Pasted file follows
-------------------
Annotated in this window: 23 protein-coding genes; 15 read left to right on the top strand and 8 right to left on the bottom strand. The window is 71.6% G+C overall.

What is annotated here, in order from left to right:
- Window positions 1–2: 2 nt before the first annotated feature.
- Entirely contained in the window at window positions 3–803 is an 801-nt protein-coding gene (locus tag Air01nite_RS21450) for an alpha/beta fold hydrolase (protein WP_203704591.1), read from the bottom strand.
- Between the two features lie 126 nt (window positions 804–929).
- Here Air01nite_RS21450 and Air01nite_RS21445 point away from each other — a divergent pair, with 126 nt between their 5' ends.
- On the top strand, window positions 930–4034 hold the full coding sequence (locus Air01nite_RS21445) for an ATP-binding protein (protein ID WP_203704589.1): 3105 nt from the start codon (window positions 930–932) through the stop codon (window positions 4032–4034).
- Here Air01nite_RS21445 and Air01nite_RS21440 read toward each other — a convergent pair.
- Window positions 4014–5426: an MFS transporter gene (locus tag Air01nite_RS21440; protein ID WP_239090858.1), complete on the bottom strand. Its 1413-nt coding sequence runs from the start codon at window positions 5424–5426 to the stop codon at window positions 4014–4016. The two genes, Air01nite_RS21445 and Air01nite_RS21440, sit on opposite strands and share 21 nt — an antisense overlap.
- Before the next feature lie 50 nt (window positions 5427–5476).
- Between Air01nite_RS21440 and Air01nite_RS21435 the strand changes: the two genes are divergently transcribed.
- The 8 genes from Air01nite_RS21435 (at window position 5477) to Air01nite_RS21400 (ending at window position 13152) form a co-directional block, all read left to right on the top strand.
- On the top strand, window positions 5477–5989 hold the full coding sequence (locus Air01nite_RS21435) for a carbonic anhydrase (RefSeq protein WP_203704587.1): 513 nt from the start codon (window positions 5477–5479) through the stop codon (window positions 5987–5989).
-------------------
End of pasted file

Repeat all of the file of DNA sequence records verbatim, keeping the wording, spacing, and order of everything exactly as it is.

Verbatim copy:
Annotated in this window: 23 protein-coding genes; 15 read left to right on the top strand and 8 right to left on the bottom strand. The window is 71.6% G+C overall.

What is annotated here, in order from left to right:
- Window positions 1–2: 2 nt before the first annotated feature.
- Entirely contained in the window at window positions 3–803 is an 801-nt protein-coding gene (locus tag Air01nite_RS21450) for an alpha/beta fold hydrolase (protein WP_203704591.1), read from the bottom strand.
- Between the two features lie 126 nt (window positions 804–929).
- Here Air01nite_RS21450 and Air01nite_RS21445 point away from each other — a divergent pair, with 126 nt between their 5' ends.
- On the top strand, window positions 930–4034 hold the full coding sequence (locus Air01nite_RS21445) for an ATP-binding protein (protein ID WP_203704589.1): 3105 nt from the start codon (window positions 930–932) through the stop codon (window positions 4032–4034).
- Here Air01nite_RS21445 and Air01nite_RS21440 read toward each other — a convergent pair.
- Window positions 4014–5426: an MFS transporter gene (locus tag Air01nite_RS21440; protein ID WP_239090858.1), complete on the bottom strand. Its 1413-nt coding sequence runs from the start codon at window positions 5424–5426 to the stop codon at window positions 4014–4016. The two genes, Air01nite_RS21445 and Air01nite_RS21440, sit on opposite strands and share 21 nt — an antisense overlap.
- Before the next feature lie 50 nt (window positions 5427–5476).
- Between Air01nite_RS21440 and Air01nite_RS21435 the strand changes: the two genes are divergently transcribed.
- The 8 genes from Air01nite_RS21435 (at window position 5477) to Air01nite_RS21400 (ending at window position 13152) form a co-directional block, all read left to right on the top strand.
- On the top strand, window positions 5477–5989 hold the full coding sequence (locus Air01nite_RS21435) for a carbonic anhydrase (RefSeq protein WP_203704587.1): 513 nt from the start codon (window positions 5477–5479) through the stop codon (window positions 5987–5989).